Weight loss doesn’t begin in the gym with a dumbbell; it starts in your head with a decision.

Toni Sorenson

Today I stepped on the scales for the first time in… about two days. This is part of my normal morning routine and I do it somewhere in the order of five times a week, sometimes everyday.

And today I found that I had gained roughly 300 grams since last time I weighed myself. And this is despite going on a run yesterday, and eating decent for the most part.

But this seems to be the cycle I’m on at the moment – lose a few hundred grams a day, maybe 1 kilogram over a week, then make it up the next week, and pretty much just hover around the same weight. Completely in spite of gaining fitness over the weeks and months and ostensibly doing everything right.

But am I really being honest with myself here?

I’ve been wondering for a while what the optimum amount of exercise is required for weight loss and, as it turns out, it’s actually quite a lot.

There’s been a ton of studies done about this, so naturally the university student in me looked at peer-reviewed material to get a better understanding. One of the best sources I’ve found so far is a meta-study that looks at exercise and weight loss both in the absence of, and the addition to, dietary changes.

What this meta-study found was that in almost all cases, exercise alone is insufficient for meaningful weight loss in overweight and obese populations. Where exercise shows some weight loss benefit, the amount is huge. Over 1 hour per day is required for any meaningful results, and those results vary wildly depending on the type of exercise performed and it’s intensity. Far above the generally accepted target of 150 mins of ‘intense’ exercise per week.

Interestingly, resistance exercise does not seem to provide any benefits compared to aerobic exercise when done in isolation, and even combining the two, whilst providing some increased benefit, is in many cases insignificant.

What becomes quickly apparent is that relying on exercise alone for weight loss is unlikely to yield any significant results.

What does become apparent is that in order to make meaningful change in one’s weight, you must look at all sources of weight gain and where to make changes – active vs sedentary, high vs moderate alcohol consumption, and diet. That is to say – the entire lifestyle comes into play.

And this is where I think I’m currently falling down.

Firstly, my current activity levels is still only basic. My running is about 25-30 kilometers per week, which might sound high for now, but is going to need to increase a fair amount as I get into my season in a few weeks time.

Alcohol consumption has improved markedly, even if I did have a blip on the weekend (a whole range of personal reasons go into why I decided to have a few beers and some wine, but suffice to say I’m not happy with myself). That blip were my only drinks in 2024 and if I get my way, they will remain the only drinks for the rest of the year.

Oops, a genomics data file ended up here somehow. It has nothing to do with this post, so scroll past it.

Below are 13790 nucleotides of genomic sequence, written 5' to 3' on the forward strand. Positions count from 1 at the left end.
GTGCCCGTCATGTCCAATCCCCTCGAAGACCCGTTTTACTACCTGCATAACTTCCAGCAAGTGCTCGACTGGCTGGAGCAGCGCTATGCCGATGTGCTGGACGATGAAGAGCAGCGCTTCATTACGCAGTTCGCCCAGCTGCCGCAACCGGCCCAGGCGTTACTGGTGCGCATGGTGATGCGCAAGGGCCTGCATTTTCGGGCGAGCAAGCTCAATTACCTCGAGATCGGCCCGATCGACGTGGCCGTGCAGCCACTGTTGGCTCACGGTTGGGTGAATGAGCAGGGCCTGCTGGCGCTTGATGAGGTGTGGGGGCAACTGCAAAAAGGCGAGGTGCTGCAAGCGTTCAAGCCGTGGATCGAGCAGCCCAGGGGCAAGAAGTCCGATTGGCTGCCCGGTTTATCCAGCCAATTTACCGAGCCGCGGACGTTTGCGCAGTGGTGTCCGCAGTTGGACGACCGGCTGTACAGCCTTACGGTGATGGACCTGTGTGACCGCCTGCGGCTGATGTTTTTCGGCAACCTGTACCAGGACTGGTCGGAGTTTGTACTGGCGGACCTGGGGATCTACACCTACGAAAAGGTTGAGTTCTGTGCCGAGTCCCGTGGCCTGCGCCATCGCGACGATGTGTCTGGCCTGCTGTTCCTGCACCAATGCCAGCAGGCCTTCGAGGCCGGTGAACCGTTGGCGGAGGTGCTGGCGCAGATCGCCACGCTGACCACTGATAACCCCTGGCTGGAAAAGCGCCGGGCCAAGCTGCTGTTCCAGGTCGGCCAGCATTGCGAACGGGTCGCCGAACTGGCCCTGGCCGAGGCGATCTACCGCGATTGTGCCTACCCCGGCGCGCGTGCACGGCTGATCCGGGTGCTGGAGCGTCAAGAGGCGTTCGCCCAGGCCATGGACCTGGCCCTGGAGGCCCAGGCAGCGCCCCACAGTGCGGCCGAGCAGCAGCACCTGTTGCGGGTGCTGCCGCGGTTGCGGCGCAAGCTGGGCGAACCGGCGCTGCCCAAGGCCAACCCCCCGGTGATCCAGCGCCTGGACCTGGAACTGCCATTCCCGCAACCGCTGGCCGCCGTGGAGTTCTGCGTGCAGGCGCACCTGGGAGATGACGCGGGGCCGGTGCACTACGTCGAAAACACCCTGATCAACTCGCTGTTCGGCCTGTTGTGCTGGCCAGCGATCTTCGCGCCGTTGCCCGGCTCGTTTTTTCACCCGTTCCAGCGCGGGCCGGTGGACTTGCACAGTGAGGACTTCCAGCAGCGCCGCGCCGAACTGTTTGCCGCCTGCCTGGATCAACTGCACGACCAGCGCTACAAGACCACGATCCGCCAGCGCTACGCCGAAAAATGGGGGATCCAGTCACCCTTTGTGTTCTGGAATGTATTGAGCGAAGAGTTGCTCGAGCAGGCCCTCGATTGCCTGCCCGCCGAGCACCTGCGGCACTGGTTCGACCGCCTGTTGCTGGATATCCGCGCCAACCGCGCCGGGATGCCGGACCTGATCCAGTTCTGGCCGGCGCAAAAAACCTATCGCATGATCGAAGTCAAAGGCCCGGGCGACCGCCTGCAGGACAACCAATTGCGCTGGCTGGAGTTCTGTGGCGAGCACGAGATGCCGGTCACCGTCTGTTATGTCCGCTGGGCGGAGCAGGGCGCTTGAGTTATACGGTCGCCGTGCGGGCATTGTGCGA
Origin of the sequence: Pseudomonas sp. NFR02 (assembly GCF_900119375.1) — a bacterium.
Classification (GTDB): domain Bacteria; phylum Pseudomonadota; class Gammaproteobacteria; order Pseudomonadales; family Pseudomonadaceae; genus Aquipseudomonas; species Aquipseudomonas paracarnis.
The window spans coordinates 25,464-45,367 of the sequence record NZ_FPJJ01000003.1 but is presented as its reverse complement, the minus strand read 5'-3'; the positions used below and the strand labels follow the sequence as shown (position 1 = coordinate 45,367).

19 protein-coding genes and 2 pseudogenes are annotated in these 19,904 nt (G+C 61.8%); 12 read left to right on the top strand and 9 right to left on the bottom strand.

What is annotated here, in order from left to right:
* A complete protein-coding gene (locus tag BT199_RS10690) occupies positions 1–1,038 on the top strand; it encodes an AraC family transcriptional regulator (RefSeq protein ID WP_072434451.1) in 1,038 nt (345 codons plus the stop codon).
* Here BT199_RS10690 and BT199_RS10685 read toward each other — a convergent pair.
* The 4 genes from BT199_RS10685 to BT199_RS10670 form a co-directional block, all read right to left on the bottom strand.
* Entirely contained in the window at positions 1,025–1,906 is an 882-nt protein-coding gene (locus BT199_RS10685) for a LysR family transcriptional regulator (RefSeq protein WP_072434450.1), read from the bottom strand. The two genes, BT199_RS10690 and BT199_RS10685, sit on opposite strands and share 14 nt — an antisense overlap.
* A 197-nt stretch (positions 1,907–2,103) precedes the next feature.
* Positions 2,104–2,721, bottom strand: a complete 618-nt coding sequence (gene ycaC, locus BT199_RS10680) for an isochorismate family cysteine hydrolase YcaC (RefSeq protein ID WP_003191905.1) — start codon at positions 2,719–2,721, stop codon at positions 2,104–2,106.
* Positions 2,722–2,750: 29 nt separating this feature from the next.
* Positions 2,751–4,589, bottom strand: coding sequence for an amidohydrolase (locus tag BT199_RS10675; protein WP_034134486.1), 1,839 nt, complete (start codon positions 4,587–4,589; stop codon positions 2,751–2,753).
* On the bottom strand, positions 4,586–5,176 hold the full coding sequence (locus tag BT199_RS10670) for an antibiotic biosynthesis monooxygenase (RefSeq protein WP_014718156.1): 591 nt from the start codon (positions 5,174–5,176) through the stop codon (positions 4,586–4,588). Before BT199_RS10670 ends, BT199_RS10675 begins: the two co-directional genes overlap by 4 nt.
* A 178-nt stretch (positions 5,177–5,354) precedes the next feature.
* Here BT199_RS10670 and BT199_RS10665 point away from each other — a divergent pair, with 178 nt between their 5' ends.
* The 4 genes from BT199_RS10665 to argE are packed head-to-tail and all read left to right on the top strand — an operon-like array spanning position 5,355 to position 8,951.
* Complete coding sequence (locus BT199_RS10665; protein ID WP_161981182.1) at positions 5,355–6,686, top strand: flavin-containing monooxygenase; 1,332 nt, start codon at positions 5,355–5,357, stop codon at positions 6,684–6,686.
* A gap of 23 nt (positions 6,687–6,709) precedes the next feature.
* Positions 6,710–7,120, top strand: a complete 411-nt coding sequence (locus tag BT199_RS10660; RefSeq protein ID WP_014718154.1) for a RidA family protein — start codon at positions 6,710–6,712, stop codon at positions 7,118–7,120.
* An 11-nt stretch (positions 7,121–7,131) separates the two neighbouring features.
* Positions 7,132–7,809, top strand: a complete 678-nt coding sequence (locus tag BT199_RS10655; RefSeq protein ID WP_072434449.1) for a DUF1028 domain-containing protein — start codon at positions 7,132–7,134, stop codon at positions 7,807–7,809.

Finally, my diet. I think I’ve been paying lip service to having a good diet all year. I’ve not been fueling correctly for my runs, and living in a caloric deficit for most of the year that has pushed my metabolism down and essentially meant that my body is in survival mode when I should be doing more.

Being in caloric deficit is great, but there’s a sweet spot between eating too much, and not eating enough, especially when you’re also engaging in an otherwise energetic lifestyle. And in my case, I’m missing the mark.

Most days I haven’t been eating breakfast, because, well that’s calories and I’m trying to lose weight. But what I’ve found is that has lead to snacking a lot, and not well. Small bags of chips that are normally in the kids school lunch box is a favourite, simply because they’re there, plus the peanut M&Ms I can scoff by the handful…. quickly followed by another handful…. then another…. it all adds up.

So missing 500 calories at 7am makes little sense if I’m making it up throughout the day, and with calorie dense foods to boot. Which means there’s two things to change here – have the damn breakfast, and learn how to snack right.

I think my aim needs to be somewhere around 1700-1800 calories per day, spread across five meals – three ‘main’ meals and two ‘snacks’. Dinner needs to get super simple, less about sauces and more about ‘sources’ of fuel. It sounds horrible on some levels, but I also know how to do it.

It’s also time to kick the training into gear. Four days per week, a couple of easy sessions, one trail run (generally of a ‘longer’ distance) and one mixed session that could be hill sprints, tempo work, a dedicated speed session, whatever.

None of this, of course, is really that new. I’ve been here before. I’ve consulted dieticians before, I’ve had coaches before, and I’ve been able to lose weight as a by-product of running before. So let’s get to it.

* The meta-study referred to in this post is Role of Physical Activity for Weight Loss and Weight Maintenance, by Carla E. Cox, in Diabetes Spectrum 2017 Aug; 30(3): 157–160.

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